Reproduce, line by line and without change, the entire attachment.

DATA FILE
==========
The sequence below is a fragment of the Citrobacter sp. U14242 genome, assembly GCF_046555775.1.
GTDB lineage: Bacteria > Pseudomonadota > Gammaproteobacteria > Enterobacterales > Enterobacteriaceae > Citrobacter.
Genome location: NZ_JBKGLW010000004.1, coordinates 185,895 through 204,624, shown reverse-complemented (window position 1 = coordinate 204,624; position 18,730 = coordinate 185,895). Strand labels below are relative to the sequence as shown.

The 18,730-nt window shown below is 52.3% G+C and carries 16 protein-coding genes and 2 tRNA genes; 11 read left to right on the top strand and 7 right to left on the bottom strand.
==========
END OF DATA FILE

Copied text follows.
The sequence below is a fragment of the Citrobacter sp. U14242 genome, assembly GCF_046555775.1.
GTDB lineage: Bacteria > Pseudomonadota > Gammaproteobacteria > Enterobacterales > Enterobacteriaceae > Citrobacter.
Genome location: NZ_JBKGLW010000004.1, coordinates 185,895 through 204,624, shown reverse-complemented (window position 1 = coordinate 204,624; position 18,730 = coordinate 185,895). Strand labels below are relative to the sequence as shown.

The 18,730-nt window shown below is 52.3% G+C and carries 16 protein-coding genes and 2 tRNA genes; 11 read left to right on the top strand and 7 right to left on the bottom strand.